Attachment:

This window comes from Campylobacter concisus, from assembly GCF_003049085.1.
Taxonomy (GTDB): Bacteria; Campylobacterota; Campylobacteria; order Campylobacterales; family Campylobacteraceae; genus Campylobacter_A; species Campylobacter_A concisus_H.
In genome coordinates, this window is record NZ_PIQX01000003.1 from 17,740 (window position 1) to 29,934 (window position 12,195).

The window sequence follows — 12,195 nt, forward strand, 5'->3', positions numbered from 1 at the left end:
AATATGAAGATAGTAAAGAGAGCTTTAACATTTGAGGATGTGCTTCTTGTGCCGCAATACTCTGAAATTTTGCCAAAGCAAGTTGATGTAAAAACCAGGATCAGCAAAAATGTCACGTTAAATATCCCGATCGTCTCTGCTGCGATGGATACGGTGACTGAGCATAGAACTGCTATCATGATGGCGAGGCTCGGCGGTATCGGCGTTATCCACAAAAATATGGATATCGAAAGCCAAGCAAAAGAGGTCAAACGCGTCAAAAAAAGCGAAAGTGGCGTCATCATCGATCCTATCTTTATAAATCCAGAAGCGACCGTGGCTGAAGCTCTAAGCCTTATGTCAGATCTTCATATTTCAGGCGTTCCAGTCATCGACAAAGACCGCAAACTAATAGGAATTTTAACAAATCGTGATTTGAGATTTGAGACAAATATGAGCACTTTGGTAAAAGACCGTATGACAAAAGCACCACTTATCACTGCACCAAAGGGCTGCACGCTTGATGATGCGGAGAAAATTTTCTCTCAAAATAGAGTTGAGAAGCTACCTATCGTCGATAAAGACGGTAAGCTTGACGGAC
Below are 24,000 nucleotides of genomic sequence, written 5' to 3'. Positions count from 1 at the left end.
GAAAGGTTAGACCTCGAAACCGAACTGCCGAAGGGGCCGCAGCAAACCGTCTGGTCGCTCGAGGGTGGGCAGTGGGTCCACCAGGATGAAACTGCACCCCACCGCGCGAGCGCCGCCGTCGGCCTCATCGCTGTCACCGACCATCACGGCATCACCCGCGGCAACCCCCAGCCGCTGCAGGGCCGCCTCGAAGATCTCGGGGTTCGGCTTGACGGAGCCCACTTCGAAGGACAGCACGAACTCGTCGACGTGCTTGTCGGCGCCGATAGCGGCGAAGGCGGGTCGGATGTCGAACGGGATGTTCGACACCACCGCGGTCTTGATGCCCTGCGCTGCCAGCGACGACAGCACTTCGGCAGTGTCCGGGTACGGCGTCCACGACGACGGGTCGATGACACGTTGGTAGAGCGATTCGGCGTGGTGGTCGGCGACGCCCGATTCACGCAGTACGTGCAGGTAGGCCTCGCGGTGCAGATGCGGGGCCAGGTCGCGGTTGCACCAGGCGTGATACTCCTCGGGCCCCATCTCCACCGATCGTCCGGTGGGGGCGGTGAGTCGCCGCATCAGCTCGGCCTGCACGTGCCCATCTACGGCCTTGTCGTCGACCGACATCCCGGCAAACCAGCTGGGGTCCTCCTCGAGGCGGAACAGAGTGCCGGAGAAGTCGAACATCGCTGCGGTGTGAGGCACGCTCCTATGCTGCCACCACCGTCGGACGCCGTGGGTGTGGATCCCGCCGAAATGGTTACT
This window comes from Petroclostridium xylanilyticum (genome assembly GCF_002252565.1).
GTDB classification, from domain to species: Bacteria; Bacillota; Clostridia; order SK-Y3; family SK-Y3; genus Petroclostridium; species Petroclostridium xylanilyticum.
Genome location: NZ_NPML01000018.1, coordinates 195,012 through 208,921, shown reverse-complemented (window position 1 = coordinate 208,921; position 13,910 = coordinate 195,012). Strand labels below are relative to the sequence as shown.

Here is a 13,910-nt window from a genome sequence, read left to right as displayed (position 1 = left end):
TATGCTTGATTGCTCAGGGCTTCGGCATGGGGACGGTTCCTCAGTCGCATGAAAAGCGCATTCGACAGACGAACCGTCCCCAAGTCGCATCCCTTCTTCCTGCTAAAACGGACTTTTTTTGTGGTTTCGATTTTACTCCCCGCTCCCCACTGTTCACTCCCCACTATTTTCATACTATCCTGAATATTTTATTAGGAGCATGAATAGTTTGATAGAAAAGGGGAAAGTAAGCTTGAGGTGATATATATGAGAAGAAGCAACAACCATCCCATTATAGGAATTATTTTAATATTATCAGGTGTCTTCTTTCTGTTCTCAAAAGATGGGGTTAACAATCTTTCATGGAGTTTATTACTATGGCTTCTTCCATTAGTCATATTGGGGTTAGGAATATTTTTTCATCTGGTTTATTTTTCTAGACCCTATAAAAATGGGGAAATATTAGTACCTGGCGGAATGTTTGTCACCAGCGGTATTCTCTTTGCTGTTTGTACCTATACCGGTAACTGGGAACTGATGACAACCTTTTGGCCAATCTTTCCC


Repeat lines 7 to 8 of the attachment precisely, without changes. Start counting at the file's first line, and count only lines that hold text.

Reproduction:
GAAAGGTTAGACCTCGAAACCGAACTGCCGAAGGGGCCGCAGCAAACCGTCTGGTCGCTCGAGGGTGGGCAGTGGGTCCACCAGGATGAAACTGCACCCCACCGCGCGAGCGCCGCCGTCGGCCTCATCGCTGTCACCGACCATCACGGCATCACCCGCGGCAACCCCCAGCCGCTGCAGGGCCGCCTCGAAGATCTCGGGGTTCGGCTTGACGGAGCCCACTTCGAAGGACAGCACGAACTCGTCGACGTGCTTGTCGGCGCCGATAGCGGCGAAGGCGGGTCGGATGTCGAACGGGATGTTCGACACCACCGCGGTCTTGATGCCCTGCGCTGCCAGCGACGACAGCACTTCGGCAGTGTCCGGGTACGGCGTCCACGACGACGGGTCGATGACACGTTGGTAGAGCGATTCGGCGTGGTGGTCGGCGACGCCCGATTCACGCAGTACGTGCAGGTAGGCCTCGCGGTGCAGATGCGGGGCCAGGTCGCGGTTGCACCAGGCGTGATACTCCTCGGGCCCCATCTCCACCGATCGTCCGGTGGGGGCGGTGAGTCGCCGCATCAGCTCGGCCTGCACGTGCCCATCTACGGCCTTGTCGTCGACCGACATCCCGGCAAACCAGCTGGGGTCCTCCTCGAGGCGGAACAGAGTGCCGGAGAAGTCGAACATCGCTGCGGTGTGAGGCACGCTCCTATGCTGCCACCACCGTCGGACGCCGTGGGTGTGGATCCCGCCGAAATGGTTACT
This window comes from Petroclostridium xylanilyticum (genome assembly GCF_002252565.1).